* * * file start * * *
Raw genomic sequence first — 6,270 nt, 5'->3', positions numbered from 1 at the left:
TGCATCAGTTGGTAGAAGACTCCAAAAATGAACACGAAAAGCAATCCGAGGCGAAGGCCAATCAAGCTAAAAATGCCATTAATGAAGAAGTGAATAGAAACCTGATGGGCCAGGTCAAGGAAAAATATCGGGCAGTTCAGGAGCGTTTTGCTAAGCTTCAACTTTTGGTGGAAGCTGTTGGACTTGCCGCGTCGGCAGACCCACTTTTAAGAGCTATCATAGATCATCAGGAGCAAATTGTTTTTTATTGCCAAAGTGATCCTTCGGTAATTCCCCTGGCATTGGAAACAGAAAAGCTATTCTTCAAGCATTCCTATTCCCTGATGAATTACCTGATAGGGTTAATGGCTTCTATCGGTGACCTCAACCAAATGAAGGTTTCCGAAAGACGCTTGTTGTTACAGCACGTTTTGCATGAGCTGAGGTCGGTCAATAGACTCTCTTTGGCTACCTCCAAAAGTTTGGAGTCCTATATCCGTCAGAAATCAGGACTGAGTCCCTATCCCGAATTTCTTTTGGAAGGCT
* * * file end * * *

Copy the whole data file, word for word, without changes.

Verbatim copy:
Raw genomic sequence first — 6,270 nt, 5'->3', positions numbered from 1 at the left:
TGCATCAGTTGGTAGAAGACTCCAAAAATGAACACGAAAAGCAATCCGAGGCGAAGGCCAATCAAGCTAAAAATGCCATTAATGAAGAAGTGAATAGAAACCTGATGGGCCAGGTCAAGGAAAAATATCGGGCAGTTCAGGAGCGTTTTGCTAAGCTTCAACTTTTGGTGGAAGCTGTTGGACTTGCCGCGTCGGCAGACCCACTTTTAAGAGCTATCATAGATCATCAGGAGCAAATTGTTTTTTATTGCCAAAGTGATCCTTCGGTAATTCCCCTGGCATTGGAAACAGAAAAGCTATTCTTCAAGCATTCCTATTCCCTGATGAATTACCTGATAGGGTTAATGGCTTCTATCGGTGACCTCAACCAAATGAAGGTTTCCGAAAGACGCTTGTTGTTACAGCACGTTTTGCATGAGCTGAGGTCGGTCAATAGACTCTCTTTGGCTACCTCCAAAAGTTTGGAGTCCTATATCCGTCAGAAATCAGGACTGAGTCCCTATCCCGAATTTCTTTTGGAAGGCT